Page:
The title of this post is the title of a post by William Watson ("Billy") Birch who thinks that he has found a weakness in Calvinism (though, as he admits, he's not actually responding to a Calvinist)(link to his post).
His essential argument is this (I am paraphrasing): "Reformed theology says God blinds the reprobate. But Reformed theology says that everyone is totally depraved. Therefore, God is placed in the odd position of blinding the blind."
But Mr. Birch cannot deny that God does harden the heart of some men. God hardened the heart of Pharaoh, for example. Furthermore, virtually every time we mention this to any Arminian who is opposed to Calvinism (there are Arminians who are simply ignorant of Reformed theology) they invariably insist that the man has to harden his own heart first. How exactly is this supposed to be different? God hardens the hard? God blinds the blind?
The argument may have a superficial appeal to Mr. Birch's fan base, but it lacks substance as evidenced by how easily it is turned on his own argument.
The problem, of course, is that Mr. Birch fails to appreciate the way in which God blinds the blind. God refuses to open their eyes - refuses to provide them with a cause that would lead to the effect of their seeing.
Therefore speak I to them in parables: because they seeing see not; and hearing they hear not, neither do they understand. And in them is fulfilled the prophecy of Esaias, which saith, By hearing ye shall hear, and shall not understand; and seeing ye shall see, and shall not perceive: for this people's heart is waxed gross, and their ears are dull of hearing, and their eyes they have closed; lest at any time they should see with their eyes, and hear with their ears, and should understand with their heart, and should be converted, and I should heal them.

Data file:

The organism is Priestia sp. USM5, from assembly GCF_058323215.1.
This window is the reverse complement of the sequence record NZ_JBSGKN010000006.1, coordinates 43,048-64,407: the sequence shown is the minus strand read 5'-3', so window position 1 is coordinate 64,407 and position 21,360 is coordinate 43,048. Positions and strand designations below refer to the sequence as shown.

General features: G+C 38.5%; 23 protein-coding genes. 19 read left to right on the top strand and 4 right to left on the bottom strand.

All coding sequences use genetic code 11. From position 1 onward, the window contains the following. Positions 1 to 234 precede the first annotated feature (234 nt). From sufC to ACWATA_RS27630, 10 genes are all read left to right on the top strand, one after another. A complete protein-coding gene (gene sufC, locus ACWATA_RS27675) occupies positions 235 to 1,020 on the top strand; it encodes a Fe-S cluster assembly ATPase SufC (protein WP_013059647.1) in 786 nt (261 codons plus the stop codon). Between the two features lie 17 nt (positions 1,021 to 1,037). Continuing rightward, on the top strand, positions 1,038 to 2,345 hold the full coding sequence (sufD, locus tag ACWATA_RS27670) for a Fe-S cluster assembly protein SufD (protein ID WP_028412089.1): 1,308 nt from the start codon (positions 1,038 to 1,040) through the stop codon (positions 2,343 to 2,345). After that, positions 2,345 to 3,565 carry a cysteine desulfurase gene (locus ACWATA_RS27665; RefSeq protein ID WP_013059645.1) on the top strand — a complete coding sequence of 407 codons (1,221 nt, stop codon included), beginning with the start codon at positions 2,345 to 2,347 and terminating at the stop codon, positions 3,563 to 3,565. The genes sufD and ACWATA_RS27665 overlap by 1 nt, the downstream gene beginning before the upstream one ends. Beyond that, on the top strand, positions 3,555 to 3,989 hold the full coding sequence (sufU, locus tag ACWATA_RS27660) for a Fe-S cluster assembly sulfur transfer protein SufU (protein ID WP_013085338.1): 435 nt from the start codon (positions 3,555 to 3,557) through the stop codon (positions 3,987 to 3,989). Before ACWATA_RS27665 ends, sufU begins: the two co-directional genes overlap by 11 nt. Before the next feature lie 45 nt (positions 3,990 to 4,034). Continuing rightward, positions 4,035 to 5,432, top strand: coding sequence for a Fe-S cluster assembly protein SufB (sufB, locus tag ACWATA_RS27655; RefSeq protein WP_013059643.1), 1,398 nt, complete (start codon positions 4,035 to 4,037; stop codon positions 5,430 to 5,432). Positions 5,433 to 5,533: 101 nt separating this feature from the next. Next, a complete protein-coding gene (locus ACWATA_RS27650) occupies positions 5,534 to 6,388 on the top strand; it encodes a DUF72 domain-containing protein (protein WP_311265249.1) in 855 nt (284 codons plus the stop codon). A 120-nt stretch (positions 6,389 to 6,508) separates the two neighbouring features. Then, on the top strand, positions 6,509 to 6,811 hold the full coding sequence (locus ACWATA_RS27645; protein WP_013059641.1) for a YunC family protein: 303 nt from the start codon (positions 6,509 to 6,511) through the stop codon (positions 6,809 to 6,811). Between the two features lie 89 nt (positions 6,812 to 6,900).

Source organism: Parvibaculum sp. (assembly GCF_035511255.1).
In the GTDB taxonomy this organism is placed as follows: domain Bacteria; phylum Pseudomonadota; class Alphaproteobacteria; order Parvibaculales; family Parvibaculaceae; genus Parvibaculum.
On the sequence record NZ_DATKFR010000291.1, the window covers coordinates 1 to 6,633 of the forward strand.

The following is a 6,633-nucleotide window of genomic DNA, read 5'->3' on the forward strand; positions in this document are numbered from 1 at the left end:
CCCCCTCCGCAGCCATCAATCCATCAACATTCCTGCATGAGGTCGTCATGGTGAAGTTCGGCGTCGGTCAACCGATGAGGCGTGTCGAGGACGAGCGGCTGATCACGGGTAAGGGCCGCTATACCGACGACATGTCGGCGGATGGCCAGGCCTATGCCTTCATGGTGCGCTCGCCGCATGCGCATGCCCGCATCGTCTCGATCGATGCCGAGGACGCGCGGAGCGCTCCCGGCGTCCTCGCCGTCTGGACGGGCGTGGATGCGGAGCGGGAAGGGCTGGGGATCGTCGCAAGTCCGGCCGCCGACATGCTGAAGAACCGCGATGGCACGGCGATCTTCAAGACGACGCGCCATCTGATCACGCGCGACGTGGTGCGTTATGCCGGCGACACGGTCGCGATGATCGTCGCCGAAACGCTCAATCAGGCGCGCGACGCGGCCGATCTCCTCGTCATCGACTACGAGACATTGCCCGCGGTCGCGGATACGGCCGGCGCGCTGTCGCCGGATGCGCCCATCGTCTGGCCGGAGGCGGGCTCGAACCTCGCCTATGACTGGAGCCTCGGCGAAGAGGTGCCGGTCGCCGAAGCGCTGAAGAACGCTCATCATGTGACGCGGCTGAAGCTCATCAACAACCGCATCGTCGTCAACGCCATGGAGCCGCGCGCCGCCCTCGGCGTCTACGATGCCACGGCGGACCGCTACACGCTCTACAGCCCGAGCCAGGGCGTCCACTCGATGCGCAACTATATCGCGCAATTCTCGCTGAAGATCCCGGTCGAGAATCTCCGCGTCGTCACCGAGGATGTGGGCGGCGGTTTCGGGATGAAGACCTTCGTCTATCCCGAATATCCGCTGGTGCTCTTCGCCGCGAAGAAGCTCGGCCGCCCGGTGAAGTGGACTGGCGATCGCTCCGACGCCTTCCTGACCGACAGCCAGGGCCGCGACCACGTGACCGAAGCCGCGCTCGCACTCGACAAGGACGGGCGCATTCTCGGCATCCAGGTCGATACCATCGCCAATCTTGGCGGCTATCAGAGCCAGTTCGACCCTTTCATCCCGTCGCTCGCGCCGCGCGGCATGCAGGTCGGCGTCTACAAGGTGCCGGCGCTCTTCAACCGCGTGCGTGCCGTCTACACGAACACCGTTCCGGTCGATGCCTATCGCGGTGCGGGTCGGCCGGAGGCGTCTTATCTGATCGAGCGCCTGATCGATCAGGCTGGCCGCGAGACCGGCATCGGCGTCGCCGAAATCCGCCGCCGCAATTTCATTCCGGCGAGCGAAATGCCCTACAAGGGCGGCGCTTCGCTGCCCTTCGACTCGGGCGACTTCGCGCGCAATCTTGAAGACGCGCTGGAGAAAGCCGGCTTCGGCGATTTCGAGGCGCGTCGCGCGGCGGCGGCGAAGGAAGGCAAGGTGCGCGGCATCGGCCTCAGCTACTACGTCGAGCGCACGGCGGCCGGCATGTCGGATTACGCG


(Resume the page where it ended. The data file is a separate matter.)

And he said unto them, Unto you it is given to know the mystery of the kingdom of God: but unto them that are without, all these things are done in parables: that seeing they may see, and not perceive; and hearing they may hear, and not understand; lest at any time they should be converted, and their sins should be forgiven them.
Furthermore, contrary to the theology of Mr. Birch, God is quite willing to take credit for concluding all in unbelief:
Romans 11:32 For God hath concluded them all in unbelief, that he might have mercy upon all.
How does one conclude (i.e. enclose or shut) in unbelief an unbeliever? The same way one blinds the blind. Without God's grace we can do nothing:
John 15:5 I am the vine, ye are the branches: He that abideth in me, and I in him, the same bringeth forth much fruit: for without me ye can do nothing.